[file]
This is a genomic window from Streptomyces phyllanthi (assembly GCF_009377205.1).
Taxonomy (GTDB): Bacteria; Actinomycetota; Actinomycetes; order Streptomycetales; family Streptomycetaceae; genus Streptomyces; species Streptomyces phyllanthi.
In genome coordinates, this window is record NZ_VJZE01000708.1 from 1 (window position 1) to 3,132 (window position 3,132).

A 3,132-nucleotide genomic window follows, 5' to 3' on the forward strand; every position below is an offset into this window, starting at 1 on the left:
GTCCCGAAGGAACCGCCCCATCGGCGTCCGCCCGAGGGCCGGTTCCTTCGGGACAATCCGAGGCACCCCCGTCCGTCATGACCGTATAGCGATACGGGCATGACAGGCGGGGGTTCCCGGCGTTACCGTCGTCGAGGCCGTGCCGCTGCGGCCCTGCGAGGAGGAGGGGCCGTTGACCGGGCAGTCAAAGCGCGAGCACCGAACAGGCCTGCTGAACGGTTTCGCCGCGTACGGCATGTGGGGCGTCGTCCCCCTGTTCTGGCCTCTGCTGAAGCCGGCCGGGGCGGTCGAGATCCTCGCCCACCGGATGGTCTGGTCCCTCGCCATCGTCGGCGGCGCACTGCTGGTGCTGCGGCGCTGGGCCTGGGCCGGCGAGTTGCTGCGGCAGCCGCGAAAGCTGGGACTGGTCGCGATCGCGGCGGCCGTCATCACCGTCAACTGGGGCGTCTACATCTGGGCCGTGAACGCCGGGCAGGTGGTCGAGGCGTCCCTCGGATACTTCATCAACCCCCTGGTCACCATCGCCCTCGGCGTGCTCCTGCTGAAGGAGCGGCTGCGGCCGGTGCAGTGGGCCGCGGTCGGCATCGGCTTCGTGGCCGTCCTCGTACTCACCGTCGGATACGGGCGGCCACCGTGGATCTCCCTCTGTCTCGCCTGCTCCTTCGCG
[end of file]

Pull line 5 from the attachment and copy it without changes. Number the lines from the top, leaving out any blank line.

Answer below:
GTCCCGAAGGAACCGCCCCATCGGCGTCCGCCCGAGGGCCGGTTCCTTCGGGACAATCCGAGGCACCCCCGTCCGTCATGACCGTATAGCGATACGGGCATGACAGGCGGGGGTTCCCGGCGTTACCGTCGTCGAGGCCGTGCCGCTGCGGCCCTGCGAGGAGGAGGGGCCGTTGACCGGGCAGTCAAAGCGCGAGCACCGAACAGGCCTGCTGAACGGTTTCGCCGCGTACGGCATGTGGGGCGTCGTCCCCCTGTTCTGGCCTCTGCTGAAGCCGGCCGGGGCGGTCGAGATCCTCGCCCACCGGATGGTCTGGTCCCTCGCCATCGTCGGCGGCGCACTGCTGGTGCTGCGGCGCTGGGCCTGGGCCGGCGAGTTGCTGCGGCAGCCGCGAAAGCTGGGACTGGTCGCGATCGCGGCGGCCGTCATCACCGTCAACTGGGGCGTCTACATCTGGGCCGTGAACGCCGGGCAGGTGGTCGAGGCGTCCCTCGGATACTTCATCAACCCCCTGGTCACCATCGCCCTCGGCGTGCTCCTGCTGAAGGAGCGGCTGCGGCCGGTGCAGTGGGCCGCGGTCGGCATCGGCTTCGTGGCCGTCCTCGTACTCACCGTCGGATACGGGCGGCCACCGTGGATCTCCCTCTGTCTCGCCTGCTCCTTCGCG